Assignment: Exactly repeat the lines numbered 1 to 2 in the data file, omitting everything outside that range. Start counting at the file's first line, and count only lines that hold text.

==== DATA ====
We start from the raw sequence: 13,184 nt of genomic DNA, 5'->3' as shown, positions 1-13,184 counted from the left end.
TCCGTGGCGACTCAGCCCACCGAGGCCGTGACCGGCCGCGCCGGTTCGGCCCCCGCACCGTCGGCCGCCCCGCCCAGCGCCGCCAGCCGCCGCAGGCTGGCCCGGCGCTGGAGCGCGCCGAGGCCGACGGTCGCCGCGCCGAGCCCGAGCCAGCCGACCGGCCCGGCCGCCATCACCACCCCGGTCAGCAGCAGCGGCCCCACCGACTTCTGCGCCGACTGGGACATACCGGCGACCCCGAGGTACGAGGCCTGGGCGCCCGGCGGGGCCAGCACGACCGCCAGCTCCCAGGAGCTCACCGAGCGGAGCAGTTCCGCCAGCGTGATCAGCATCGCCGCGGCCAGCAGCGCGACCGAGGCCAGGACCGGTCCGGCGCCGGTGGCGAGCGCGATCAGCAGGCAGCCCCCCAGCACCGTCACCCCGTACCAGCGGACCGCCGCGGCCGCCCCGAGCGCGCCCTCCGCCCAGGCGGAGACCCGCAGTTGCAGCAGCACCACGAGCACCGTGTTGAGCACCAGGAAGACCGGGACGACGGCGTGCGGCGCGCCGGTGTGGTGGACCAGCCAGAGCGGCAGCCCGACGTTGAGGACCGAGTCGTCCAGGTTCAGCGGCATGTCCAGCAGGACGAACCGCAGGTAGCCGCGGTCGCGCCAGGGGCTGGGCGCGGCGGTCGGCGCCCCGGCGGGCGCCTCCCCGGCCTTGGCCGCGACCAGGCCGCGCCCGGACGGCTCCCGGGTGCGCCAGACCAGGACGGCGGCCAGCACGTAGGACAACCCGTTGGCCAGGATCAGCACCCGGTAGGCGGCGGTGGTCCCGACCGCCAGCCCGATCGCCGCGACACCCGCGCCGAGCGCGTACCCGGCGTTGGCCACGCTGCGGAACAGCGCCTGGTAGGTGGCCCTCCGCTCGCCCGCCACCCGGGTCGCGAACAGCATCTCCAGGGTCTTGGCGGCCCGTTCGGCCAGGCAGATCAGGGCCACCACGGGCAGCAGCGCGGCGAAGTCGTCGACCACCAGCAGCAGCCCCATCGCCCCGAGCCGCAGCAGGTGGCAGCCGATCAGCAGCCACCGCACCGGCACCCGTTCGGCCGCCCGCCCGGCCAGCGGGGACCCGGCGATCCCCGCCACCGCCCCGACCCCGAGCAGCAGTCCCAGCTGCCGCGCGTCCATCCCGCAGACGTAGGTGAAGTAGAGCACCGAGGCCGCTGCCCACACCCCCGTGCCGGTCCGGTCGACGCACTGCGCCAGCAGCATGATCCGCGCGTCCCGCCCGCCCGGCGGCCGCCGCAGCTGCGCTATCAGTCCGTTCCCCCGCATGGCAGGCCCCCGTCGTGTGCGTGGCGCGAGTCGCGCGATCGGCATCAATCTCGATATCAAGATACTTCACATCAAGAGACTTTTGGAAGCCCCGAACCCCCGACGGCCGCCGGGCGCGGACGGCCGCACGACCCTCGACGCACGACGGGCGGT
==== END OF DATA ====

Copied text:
We start from the raw sequence: 13,184 nt of genomic DNA, 5'->3' as shown, positions 1-13,184 counted from the left end.
TCCGTGGCGACTCAGCCCACCGAGGCCGTGACCGGCCGCGCCGGTTCGGCCCCCGCACCGTCGGCCGCCCCGCCCAGCGCCGCCAGCCGCCGCAGGCTGGCCCGGCGCTGGAGCGCGCCGAGGCCGACGGTCGCCGCGCCGAGCCCGAGCCAGCCGACCGGCCCGGCCGCCATCACCACCCCGGTCAGCAGCAGCGGCCCCACCGACTTCTGCGCCGACTGGGACATACCGGCGACCCCGAGGTACGAGGCCTGGGCGCCCGGCGGGGCCAGCACGACCGCCAGCTCCCAGGAGCTCACCGAGCGGAGCAGTTCCGCCAGCGTGATCAGCATCGCCGCGGCCAGCAGCGCGACCGAGGCCAGGACCGGTCCGGCGCCGGTGGCGAGCGCGATCAGCAGGCAGCCCCCCAGCACCGTCACCCCGTACCAGCGGACCGCCGCGGCCGCCCCGAGCGCGCCCTCCGCCCAGGCGGAGACCCGCAGTTGCAGCAGCACCACGAGCACCGTGTTGAGCACCAGGAAGACCGGGACGACGGCGTGCGGCGCGCCGGTGTGGTGGACCAGCCAGAGCGGCAGCCCGACGTTGAGGACCGAGTCGTCCAGGTTCAGCGGCATGTCCAGCAGGACGAACCGCAGGTAGCCGCGGTCGCGCCAGGGGCTGGGCGCGGCGGTCGGCGCCCCGGCGGGCGCCTCCCCGGCCTTGGCCGCGACCAGGCCGCGCCCGGACGGCTCCCGGGTGCGCCAGACCAGGACGGCGGCCAGCACGTAGGACAACCCGTTGGCCAGGATCAGCACCCGGTAGGCGGCGGTGGTCCCGACCGCCAGCCCGATCGCCGCGACACCCGCGCCGAGCGCGTACCCGGCGTTGGCCACGCTGCGGAACAGCGCCTGGTAGGTGGCCCTCCGCTCGCCCGCCACCCGGGTCGCGAACAGCATCTCCAGGGTCTTGGCGGCCCGTTCGGCCAGGCAGATCAGGGCCACCACGGGCAGCAGCGCGGCGAAGTCGTCGACCACCAGCAGCAGCCCCATCGCCCCGAGCCGCAGCAGGTGGCAGCCGATCAGCAGCCACCGCACCGGCACCCGTTCGGCCGCCCGCCCGGCCAGCGGGGACCCGGCGATCCCCGCCACCGCCCCGACCCCGAGCAGCAGTCCCAGCTGCCGCGCGTCCATCCCGCAGACGTAGGTGAAGTAGAGCACCGAGGCCGCTGCCCACACCCCCGTGCCGGTCCGGTCGACGCACTGCGCCAGCAGCATGATCCGCGCGTCCCGCCCGCCCGGCGGCCGCCGCAGCTGCGCTATCAGTCCGTTCCCCCGCATGGCAGGCCCCCGTCGTGTGCGTGGCGCGAGTCGCGCGATCGGCATCAATCTCGATATCAAGATACTTCACATCAAGAGACTTTTGGAAGCCCCGAACCCCCGACGGCCGCCGGGCGCGGACGGCCGCACGACCCTCGACGCACGACGGGCGGT